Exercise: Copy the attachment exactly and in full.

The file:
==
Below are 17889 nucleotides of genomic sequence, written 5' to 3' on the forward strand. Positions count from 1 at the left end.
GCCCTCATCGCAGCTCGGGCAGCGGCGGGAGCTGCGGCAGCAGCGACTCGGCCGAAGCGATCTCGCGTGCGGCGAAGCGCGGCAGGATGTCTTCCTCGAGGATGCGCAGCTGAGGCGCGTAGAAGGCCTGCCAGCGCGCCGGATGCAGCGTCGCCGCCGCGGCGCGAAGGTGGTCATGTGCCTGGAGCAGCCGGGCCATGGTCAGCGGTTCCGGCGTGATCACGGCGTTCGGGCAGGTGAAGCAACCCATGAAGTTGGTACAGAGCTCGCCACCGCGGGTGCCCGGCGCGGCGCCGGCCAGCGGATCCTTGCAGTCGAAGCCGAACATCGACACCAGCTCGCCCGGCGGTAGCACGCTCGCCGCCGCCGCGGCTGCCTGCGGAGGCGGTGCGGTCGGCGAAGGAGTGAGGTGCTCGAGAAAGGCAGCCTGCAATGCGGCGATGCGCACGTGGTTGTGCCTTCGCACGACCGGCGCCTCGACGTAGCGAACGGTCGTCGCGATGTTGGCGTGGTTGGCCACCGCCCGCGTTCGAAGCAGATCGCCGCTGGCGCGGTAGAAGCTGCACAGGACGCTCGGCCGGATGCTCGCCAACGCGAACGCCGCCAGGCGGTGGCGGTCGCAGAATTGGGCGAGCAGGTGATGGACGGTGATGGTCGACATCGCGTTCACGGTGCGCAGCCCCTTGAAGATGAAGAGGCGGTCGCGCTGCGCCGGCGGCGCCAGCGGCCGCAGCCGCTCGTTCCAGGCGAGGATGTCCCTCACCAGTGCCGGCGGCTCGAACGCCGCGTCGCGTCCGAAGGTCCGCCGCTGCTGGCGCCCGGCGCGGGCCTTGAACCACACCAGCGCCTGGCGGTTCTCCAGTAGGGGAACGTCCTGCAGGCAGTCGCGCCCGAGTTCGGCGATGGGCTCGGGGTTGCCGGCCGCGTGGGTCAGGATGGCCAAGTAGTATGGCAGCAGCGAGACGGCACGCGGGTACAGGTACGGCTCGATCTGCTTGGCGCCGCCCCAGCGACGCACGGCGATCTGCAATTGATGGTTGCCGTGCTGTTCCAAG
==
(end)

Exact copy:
Below are 17889 nucleotides of genomic sequence, written 5' to 3' on the forward strand. Positions count from 1 at the left end.
GCCCTCATCGCAGCTCGGGCAGCGGCGGGAGCTGCGGCAGCAGCGACTCGGCCGAAGCGATCTCGCGTGCGGCGAAGCGCGGCAGGATGTCTTCCTCGAGGATGCGCAGCTGAGGCGCGTAGAAGGCCTGCCAGCGCGCCGGATGCAGCGTCGCCGCCGCGGCGCGAAGGTGGTCATGTGCCTGGAGCAGCCGGGCCATGGTCAGCGGTTCCGGCGTGATCACGGCGTTCGGGCAGGTGAAGCAACCCATGAAGTTGGTACAGAGCTCGCCACCGCGGGTGCCCGGCGCGGCGCCGGCCAGCGGATCCTTGCAGTCGAAGCCGAACATCGACACCAGCTCGCCCGGCGGTAGCACGCTCGCCGCCGCCGCGGCTGCCTGCGGAGGCGGTGCGGTCGGCGAAGGAGTGAGGTGCTCGAGAAAGGCAGCCTGCAATGCGGCGATGCGCACGTGGTTGTGCCTTCGCACGACCGGCGCCTCGACGTAGCGAACGGTCGTCGCGATGTTGGCGTGGTTGGCCACCGCCCGCGTTCGAAGCAGATCGCCGCTGGCGCGGTAGAAGCTGCACAGGACGCTCGGCCGGATGCTCGCCAACGCGAACGCCGCCAGGCGGTGGCGGTCGCAGAATTGGGCGAGCAGGTGATGGACGGTGATGGTCGACATCGCGTTCACGGTGCGCAGCCCCTTGAAGATGAAGAGGCGGTCGCGCTGCGCCGGCGGCGCCAGCGGCCGCAGCCGCTCGTTCCAGGCGAGGATGTCCCTCACCAGTGCCGGCGGCTCGAACGCCGCGTCGCGTCCGAAGGTCCGCCGCTGCTGGCGCCCGGCGCGGGCCTTGAACCACACCAGCGCCTGGCGGTTCTCCAGTAGGGGAACGTCCTGCAGGCAGTCGCGCCCGAGTTCGGCGATGGGCTCGGGGTTGCCGGCCGCGTGGGTCAGGATGGCCAAGTAGTATGGCAGCAGCGAGACGGCACGCGGGTACAGGTACGGCTCGATCTGCTTGGCGCCGCCCCAGCGACGCACGGCGATCTGCAATTGATGGTTGCCGTGCTGTTCCAAG